12 Mar 15 Mar 2015
UNMAPPING the RENAISSANCE
Walter D. Mignolo, From Global Linear Thinking to the MultiPolar World Order (The Darker Side of the Renaissance 20 years later), Sala Ferri, Palazzo Strozzi / Piazza degli Strozzi. Photo: Eva Sauer
Lecture, Andreas Siekmann, Kunsthistorisches Institut in Florenz – Max-Planck-Institut, Casa Zuccari. Photo: Eva Sauer
Lecture, Adam Herring, Place in the Sun: Synaesthetic Experience in Inca Peru, Villa Romana. Photo: Eva Sauer
Performance, Johannes Paul Raether, Dismembered City of Augmented Embodiments. Photo:Giacomo Laser
The city of Florence is regarded as the birthplace of the Renaissance. The fact that the economic and commercial power structures that developed during the Renaissance also impelled the colonization of non-European worlds – among other things through linguistic and semiotic hegemony – is to this day rarely incorporated into this Florentine narrative. In the tourism industry and in the sciences, eurocentric categories are each in their own way persistent, even – or especially – in times of rapidly progressing globalization: even as looking outward may become more natural, it often still turns into another confirmation of the accepted master narrative.
In recent years, though, we have also seen a growing awareness of the categories, and of the perceptual processes associated with it, develop in the context of a comprehensive transcultural turn. Post-colonial theoretical approaches, for example, question the role of the Latin alphabet, of printing, of language or of particular social ideals on whose flip side processes of dispossession, canonization and hierarchization of culture, memory and space unfolded – and can continue to unfold in the afterlife of the Renaissance narrative.
Since the 1990s, ethnographical and anthropological representations are being critically examined and aesthetic positionings are challenged in artistic inquiries and practices through chronopolitics and techniques of distancing. Contemporary art production is global and reflects the colonization of gazes and conceits.
In this sense the symposium UNMAPPING the RENAISSANCE follows critical resurveys of the mental map of a canonical and canonizing understanding of culture and period-concept: in a dialog between science and art, whose performative practices are intended to decidedly transcend established academic formats, the event considers the connections between hegemonic sign systems, imagination and (de-)colonial practices.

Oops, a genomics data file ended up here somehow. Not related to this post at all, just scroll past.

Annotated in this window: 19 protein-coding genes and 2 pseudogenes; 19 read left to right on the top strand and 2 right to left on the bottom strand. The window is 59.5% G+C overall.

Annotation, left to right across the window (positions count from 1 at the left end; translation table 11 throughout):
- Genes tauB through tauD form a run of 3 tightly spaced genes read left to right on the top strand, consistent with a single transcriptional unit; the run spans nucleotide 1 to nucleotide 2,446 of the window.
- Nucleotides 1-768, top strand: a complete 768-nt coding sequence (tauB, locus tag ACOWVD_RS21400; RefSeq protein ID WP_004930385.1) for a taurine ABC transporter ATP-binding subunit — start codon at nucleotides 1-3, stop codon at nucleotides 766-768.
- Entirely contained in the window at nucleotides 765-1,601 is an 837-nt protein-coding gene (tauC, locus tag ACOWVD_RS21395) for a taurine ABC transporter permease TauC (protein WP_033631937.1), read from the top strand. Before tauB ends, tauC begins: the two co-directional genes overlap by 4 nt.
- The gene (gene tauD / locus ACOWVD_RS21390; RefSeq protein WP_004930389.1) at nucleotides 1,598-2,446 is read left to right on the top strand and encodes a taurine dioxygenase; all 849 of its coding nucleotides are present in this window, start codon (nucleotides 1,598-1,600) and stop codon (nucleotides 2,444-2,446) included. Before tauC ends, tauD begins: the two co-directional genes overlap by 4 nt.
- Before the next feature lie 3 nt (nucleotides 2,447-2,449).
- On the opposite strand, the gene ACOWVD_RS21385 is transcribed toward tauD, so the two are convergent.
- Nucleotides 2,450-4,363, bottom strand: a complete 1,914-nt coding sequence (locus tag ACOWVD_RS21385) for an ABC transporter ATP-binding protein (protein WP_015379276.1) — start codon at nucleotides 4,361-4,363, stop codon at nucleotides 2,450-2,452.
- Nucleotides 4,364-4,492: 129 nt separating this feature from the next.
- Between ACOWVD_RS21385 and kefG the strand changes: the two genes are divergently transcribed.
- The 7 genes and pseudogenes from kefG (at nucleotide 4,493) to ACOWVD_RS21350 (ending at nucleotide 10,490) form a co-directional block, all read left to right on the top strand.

Thursday, 12 March
Sala Ferri, Palazzo Strozzi / Piazza degli Strozzi
Walter D. Mignolo, From Global Linear Thinking to the MultiPolar World Order (The Darker Side of the Renaissance 20 years later)
Mariechen Danz, A Voiced Gesture
Friday, 13 March
Biblioteca Laurenziana / Piazza San Lorenzo, 9
Introduction, Eugenia Antonucci, Il Codice Fiorentino
Lecture, Medina Lasansky, Was there an Italian Renaissance? And Whose Was it?
Lecture, Maria Thereza Alves, Some considerations about European concepts of Race since the Renaissance
Piazza Signoria > Ponte Vecchio
Performance, Johannes Paul Raether, Dismembered City of Augmented Embodiments
Villa Romana / Via Senese 68
Lecture, Hannah Baader, Mapping and Un-mapping the Maritime Renaissance
The Anti-Humboldt-Box – A declaration
Performance, AFROTAK TV cyberNomads present Adetoun Kuepper-Adebisi & Michael Kueppers-Adebisi Der Reichstag in the reMIX– Contemporary Epistemic Literature Sound & Image Archiving | Talking in Tongues Art & Multi-Media Interventions in Times of the new Global Renaissances
Saturday, 14 March
Kunsthistorisches Institut in Florenz – Max-Planck-Institut, Casa Zuccari / Via Gino Capponi 22
Lecture, Andreas Siekmann
Lecture, Alvaro Jose Guillen Jr.
Villa Romana / Via Senese 68
Presentation, Gala Porras-Kim, Whistling and Language Transfiguration
Lecture, Adam Herring, Place in the Sun: Synaesthetic Experience in Inca Peru
The Anti-Humboldt-Box: A guided tour by Artefakte // anti-humboldt
Screening: Liz Glynn, Hold Nothing, 2014
Sunday, 15 March
Villa Romana / Via Senese 68
Performance Lecture: Carlin Wing, Bounce, Ricochet, Rebound: Two Cases of 16th Century Ball Play
Final Meeting over Brunch
Closing Performance: Gabriel Rossell Santillán: Lost knowledge – enlighten the world!
All lectures / performances will be held in English.
Streaming on radiopapesse.org
Click on Ascolta to join the symposium live.
Participants: Walter D. Mignolo, Prof. at Duke University, Durham, USA; Mariechen Danz, artist, Berlin; Medina Lasansky, Prof. at Cornell University Ithaca, NY; Maria Thereza Alves, artist, Berlin; Johannes Paul Raether, artist, Berlin, Villa Romana Fellow 2015; Hannah Baader, permanent research fellow at the Kunsthistorisches Institut in Florenz; Artefakte // anti-humboldt (Brigitta Kuster, Regina Sarreiter, Dierk Schmidt) artist/academic group, Berlin; AFROTAK TV cyberNomads (Adetoun & Michael Kueppers-Adebisi) Black German Education, Media Art & Culture Archive, Berlin; Andreas Siekmann, artist, Berlin; Alvaro Jose Guillen Jr., artist, Los Angeles; Gala Porras-Kim, artist, Los Angeles; Adam Herring, Associate Prof. at SMU Meadows School of the Arts, Dallas, USA; Liz Glynn, artist, Los Angeles; Carlin Wing, artist, doctoral candidate NYU, New York; Gabriel Rossell Santillán, artist, Berlin.
Initiated and organized by Mariechen Danz (artist), Angelika Stepken (Villa Romana, Florence) and Eva-Maria Troelenberg (Max Planck Research Group at the Kunsthistorisches Institut in Florenz).
This event is a joint project of Villa Romana and the Max Planck Research Group at the Kunsthistorisches Institut in Florenz – Max Planck Institut.